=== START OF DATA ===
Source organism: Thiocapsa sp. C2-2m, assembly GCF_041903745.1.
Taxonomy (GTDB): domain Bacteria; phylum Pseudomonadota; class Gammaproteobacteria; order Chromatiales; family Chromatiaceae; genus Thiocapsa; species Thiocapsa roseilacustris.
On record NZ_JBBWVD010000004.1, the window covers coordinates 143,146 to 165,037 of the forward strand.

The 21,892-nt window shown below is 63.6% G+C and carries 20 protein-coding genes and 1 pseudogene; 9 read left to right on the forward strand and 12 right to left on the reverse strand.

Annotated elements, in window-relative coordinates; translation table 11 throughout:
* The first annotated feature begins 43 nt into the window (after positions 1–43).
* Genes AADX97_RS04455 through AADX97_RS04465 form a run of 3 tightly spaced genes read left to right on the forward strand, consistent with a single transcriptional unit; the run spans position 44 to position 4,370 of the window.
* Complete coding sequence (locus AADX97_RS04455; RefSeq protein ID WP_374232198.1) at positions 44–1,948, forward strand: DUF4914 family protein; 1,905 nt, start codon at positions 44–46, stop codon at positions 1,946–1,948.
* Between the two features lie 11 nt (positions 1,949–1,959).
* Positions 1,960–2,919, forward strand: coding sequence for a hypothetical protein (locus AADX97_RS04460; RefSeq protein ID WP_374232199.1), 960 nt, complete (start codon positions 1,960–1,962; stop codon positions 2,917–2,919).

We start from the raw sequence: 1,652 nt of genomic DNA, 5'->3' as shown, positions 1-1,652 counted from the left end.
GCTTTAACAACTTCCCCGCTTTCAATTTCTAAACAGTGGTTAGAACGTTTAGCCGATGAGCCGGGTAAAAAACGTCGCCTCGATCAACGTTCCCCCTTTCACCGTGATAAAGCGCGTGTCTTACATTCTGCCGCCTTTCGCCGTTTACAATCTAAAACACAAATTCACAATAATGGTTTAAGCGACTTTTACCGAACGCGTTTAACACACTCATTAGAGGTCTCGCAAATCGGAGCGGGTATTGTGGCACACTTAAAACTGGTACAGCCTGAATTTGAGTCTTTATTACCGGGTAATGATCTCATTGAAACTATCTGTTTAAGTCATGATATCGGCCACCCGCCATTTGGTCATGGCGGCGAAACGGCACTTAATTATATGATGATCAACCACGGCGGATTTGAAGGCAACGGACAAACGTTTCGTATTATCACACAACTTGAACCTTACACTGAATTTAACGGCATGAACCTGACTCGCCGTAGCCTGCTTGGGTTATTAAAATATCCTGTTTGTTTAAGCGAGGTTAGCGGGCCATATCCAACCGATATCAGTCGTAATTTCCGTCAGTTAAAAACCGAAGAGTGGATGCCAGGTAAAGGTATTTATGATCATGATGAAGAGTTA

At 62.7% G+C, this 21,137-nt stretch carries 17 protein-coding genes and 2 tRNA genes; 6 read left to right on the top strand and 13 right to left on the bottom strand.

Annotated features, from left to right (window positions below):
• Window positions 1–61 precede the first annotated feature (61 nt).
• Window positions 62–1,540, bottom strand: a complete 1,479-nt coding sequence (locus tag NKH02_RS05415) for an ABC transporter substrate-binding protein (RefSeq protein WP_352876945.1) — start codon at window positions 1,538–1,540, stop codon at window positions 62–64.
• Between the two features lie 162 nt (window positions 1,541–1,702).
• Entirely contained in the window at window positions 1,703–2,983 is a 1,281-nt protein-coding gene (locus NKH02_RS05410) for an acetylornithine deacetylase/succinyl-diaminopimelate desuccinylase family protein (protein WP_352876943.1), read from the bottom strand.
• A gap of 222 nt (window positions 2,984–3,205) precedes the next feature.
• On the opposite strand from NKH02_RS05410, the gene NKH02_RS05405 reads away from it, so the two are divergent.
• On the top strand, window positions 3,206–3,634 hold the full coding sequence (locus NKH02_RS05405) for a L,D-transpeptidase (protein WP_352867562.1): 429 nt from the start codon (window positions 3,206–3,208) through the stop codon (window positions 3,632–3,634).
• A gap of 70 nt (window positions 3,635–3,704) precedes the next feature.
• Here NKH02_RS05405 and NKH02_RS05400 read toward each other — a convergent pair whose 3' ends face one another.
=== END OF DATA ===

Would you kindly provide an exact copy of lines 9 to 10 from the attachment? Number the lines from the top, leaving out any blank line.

* Between the two features lie 11 nt (positions 1,949–1,959).
* Positions 1,960–2,919, forward strand: coding sequence for a hypothetical protein (locus AADX97_RS04460; RefSeq protein ID WP_374232199.1), 960 nt, complete (start codon positions 1,960–1,962; stop codon positions 2,917–2,919).